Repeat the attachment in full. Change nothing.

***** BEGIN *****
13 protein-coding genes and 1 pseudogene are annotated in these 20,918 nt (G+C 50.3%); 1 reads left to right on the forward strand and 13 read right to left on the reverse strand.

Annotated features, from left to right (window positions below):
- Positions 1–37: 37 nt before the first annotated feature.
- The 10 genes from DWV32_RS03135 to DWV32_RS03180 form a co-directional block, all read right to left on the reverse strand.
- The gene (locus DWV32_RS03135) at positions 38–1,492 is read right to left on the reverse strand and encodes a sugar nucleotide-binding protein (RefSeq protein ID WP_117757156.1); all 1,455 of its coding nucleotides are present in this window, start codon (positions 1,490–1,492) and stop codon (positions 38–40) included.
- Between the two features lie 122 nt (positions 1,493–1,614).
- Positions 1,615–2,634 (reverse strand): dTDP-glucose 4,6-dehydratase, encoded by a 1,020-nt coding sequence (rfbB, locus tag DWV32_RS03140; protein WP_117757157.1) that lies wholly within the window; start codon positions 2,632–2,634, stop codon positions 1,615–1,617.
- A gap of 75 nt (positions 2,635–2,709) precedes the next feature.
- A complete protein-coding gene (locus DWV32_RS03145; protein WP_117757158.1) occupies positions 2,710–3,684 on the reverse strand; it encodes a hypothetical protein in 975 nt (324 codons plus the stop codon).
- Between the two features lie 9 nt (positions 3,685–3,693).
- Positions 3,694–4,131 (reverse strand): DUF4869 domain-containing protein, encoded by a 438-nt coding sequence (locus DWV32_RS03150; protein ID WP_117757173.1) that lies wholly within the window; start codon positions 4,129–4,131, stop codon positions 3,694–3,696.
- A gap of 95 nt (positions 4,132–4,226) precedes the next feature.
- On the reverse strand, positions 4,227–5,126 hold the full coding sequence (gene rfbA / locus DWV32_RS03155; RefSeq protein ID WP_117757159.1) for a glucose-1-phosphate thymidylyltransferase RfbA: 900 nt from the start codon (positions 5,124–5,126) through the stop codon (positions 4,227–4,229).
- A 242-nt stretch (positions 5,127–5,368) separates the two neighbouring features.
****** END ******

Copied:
13 protein-coding genes and 1 pseudogene are annotated in these 20,918 nt (G+C 50.3%); 1 reads left to right on the forward strand and 13 read right to left on the reverse strand.

Annotated features, from left to right (window positions below):
- Positions 1–37: 37 nt before the first annotated feature.
- The 10 genes from DWV32_RS03135 to DWV32_RS03180 form a co-directional block, all read right to left on the reverse strand.
- The gene (locus DWV32_RS03135) at positions 38–1,492 is read right to left on the reverse strand and encodes a sugar nucleotide-binding protein (RefSeq protein ID WP_117757156.1); all 1,455 of its coding nucleotides are present in this window, start codon (positions 1,490–1,492) and stop codon (positions 38–40) included.
- Between the two features lie 122 nt (positions 1,493–1,614).
- Positions 1,615–2,634 (reverse strand): dTDP-glucose 4,6-dehydratase, encoded by a 1,020-nt coding sequence (rfbB, locus tag DWV32_RS03140; protein WP_117757157.1) that lies wholly within the window; start codon positions 2,632–2,634, stop codon positions 1,615–1,617.
- A gap of 75 nt (positions 2,635–2,709) precedes the next feature.
- A complete protein-coding gene (locus DWV32_RS03145; protein WP_117757158.1) occupies positions 2,710–3,684 on the reverse strand; it encodes a hypothetical protein in 975 nt (324 codons plus the stop codon).
- Between the two features lie 9 nt (positions 3,685–3,693).
- Positions 3,694–4,131 (reverse strand): DUF4869 domain-containing protein, encoded by a 438-nt coding sequence (locus DWV32_RS03150; protein ID WP_117757173.1) that lies wholly within the window; start codon positions 4,129–4,131, stop codon positions 3,694–3,696.
- A gap of 95 nt (positions 4,132–4,226) precedes the next feature.
- On the reverse strand, positions 4,227–5,126 hold the full coding sequence (gene rfbA / locus DWV32_RS03155; RefSeq protein ID WP_117757159.1) for a glucose-1-phosphate thymidylyltransferase RfbA: 900 nt from the start codon (positions 5,124–5,126) through the stop codon (positions 4,227–4,229).
- A 242-nt stretch (positions 5,127–5,368) separates the two neighbouring features.